Australians created. It was an export market which our producers generated. And the

Australian Government protests in the strongest possible terms and we have notified that

we will be going to the World Trade Organisation, lodging complaints with the World Trade

Organisation. And Australia’s lamb producers will have every support from the Federal

Government in protecting those markets.


Why doesn’t the Government consider retaliatory measures?


Well, we are a food exporting country so we don’t want trade barriers on food. If

countries put barriers on our food and we put barriers on their food, because we are a net

exporter we’ll lose more than they will. So, what we want is to stop barriers. Not to

impose them, but to stop them. And that’s why we’ll be protesting in the

strongest possible terms and going to the World Trade Organisation.


Treasurer, what does the Liberal Party constitution say about members in relation to



Well, it just says what it says. I mean, you can all read it.


Do you think the Premier’s breached the constitution?


I’m not getting into those sorts of questions. I mean, you can all read it for



Is the battle of Brighton splitting the Party, Treasurer?


Well look, I’m here today to talk about a new tax system and I’m here today

to talk about Australia’s best employment results for a decade. And I like to stay on

the big issues. This is a great day for Australia. Lowest unemployment in a decade, Royal

Assent on a new tax system, and we’ve got the opportunity to build a new tax system

which I’m spending every waking hour engaged on.


So it’s a big issue if a Minister of the Crown get splattered against the wall in

a preselection fight though, isn’t it?


Well, as I said, look I’m not commenting on that. I’ve said I wouldn’t

and I won’t.


So the fate of Ministers . . .


No, hang on . . .


. . . is not a big issue?


. . . hang on, hang on. I said I wouldn’t comment on it and I haven’t and I



Is that because of . . .




. . . the constitution (inaudible)?


No, well no. No point in asking . . .


You’ve commented on it before though, Treasurer.


. . . there’s no point in asking further questions. I said I wouldn’t comment

on it and I won’t.


Would you like to see Mitch Fifield win on Sunday?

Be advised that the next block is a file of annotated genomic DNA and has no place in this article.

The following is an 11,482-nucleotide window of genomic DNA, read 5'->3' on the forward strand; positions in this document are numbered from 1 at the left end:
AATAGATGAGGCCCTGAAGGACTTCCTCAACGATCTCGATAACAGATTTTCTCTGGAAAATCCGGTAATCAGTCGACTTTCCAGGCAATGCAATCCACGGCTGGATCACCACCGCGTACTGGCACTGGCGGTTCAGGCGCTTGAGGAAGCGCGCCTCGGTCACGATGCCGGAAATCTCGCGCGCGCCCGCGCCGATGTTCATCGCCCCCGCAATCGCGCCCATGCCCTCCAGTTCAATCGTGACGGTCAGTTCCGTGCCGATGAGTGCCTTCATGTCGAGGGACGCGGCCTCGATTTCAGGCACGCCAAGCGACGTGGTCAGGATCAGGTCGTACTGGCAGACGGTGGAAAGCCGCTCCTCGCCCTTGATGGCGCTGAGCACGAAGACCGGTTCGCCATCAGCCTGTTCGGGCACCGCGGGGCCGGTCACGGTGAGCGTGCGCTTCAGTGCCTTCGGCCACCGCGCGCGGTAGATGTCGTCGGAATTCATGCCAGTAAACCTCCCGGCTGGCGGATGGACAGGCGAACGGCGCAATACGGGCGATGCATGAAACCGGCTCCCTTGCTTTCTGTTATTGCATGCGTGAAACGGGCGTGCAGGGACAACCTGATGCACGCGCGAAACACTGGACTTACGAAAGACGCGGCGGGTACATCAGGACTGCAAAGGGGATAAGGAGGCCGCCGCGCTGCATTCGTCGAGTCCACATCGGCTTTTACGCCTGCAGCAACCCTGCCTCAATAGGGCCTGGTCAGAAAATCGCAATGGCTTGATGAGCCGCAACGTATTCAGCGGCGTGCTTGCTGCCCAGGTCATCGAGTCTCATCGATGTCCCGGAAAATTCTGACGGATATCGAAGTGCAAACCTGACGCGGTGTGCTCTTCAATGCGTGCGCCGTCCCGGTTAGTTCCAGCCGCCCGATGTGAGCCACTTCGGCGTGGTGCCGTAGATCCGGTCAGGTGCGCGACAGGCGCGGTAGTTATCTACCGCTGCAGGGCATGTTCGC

I said I wouldn’t comment on it and I won’t.


You have commented on it before Treasurer.


I said I wouldn’t comment on it, I won’t.


Well, why not?


Anyone want to talk about employment?


How about cars?




Did anyone ask you this earlier, whether you’re thinking of any easier way for the

car industry to deal with the GST?


Well look, the thing about those industries which are subject to wholesale sales tax,

is that, as wholesale sales tax is abolished their products will become cheaper. And we

have in place a way in which the price reduction is stepped down, particularly for

business in relation to cars. You deny input credits in the first year and then you step

down the input credits for business. Now the good thing about the car industry is that

it’s in very good shape, we’ve had some record sales. And I think long term,

with the abolition of wholesale sales tax, it will get even better. So, I think there are

good opportunities out there for our car industries and I think they’re going to have

wonderful export opportunities, in particular, in the years ahead.


But they have to wait until July 2000 for the lower tax to come into effect?


Well as I say, over the period of transition the price reductions will be stepped down

and that will provide an adjustment process. But, in the long term a reduction of

wholesale sales tax will help our manufacturing industry and full rebate for input taxes

on exports will be of particular advantage to the export of cars. So, this is a great tax

package which is good for the car industry.